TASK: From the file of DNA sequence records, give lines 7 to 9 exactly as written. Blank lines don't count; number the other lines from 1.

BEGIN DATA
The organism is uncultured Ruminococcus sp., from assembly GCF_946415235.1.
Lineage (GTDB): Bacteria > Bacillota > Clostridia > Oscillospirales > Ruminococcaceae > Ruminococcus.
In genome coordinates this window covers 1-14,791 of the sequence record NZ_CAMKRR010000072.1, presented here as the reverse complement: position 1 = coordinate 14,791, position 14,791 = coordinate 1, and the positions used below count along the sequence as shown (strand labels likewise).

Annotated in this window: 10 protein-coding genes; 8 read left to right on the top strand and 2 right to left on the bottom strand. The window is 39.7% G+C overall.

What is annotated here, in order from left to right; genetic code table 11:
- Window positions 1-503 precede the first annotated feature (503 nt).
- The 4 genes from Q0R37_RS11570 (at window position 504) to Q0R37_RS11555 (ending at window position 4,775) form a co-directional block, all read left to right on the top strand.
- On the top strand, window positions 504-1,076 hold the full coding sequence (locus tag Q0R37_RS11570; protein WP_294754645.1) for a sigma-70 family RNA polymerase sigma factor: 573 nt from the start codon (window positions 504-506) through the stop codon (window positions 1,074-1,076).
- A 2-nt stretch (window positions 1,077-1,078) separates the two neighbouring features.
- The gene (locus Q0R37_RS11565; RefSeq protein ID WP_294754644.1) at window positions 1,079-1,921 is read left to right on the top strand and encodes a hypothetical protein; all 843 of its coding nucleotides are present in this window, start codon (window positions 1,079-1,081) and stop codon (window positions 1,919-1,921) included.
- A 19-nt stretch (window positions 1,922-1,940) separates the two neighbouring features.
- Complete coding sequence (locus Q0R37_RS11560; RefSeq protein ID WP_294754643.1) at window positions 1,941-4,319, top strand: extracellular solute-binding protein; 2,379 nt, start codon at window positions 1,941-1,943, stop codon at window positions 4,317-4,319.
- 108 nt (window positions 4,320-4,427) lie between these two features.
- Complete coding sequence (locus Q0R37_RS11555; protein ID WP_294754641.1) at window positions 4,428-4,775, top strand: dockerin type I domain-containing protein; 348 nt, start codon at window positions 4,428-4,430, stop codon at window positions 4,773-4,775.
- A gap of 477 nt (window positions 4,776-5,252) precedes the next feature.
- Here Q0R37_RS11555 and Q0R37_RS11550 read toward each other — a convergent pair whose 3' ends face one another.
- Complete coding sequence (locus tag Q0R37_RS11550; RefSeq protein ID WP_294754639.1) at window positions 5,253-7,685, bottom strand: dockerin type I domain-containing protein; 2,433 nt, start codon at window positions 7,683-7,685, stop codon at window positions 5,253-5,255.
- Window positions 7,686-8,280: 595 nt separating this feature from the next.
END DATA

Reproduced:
- The 4 genes from Q0R37_RS11570 (at window position 504) to Q0R37_RS11555 (ending at window position 4,775) form a co-directional block, all read left to right on the top strand.
- On the top strand, window positions 504-1,076 hold the full coding sequence (locus tag Q0R37_RS11570; protein WP_294754645.1) for a sigma-70 family RNA polymerase sigma factor: 573 nt from the start codon (window positions 504-506) through the stop codon (window positions 1,074-1,076).
- A 2-nt stretch (window positions 1,077-1,078) separates the two neighbouring features.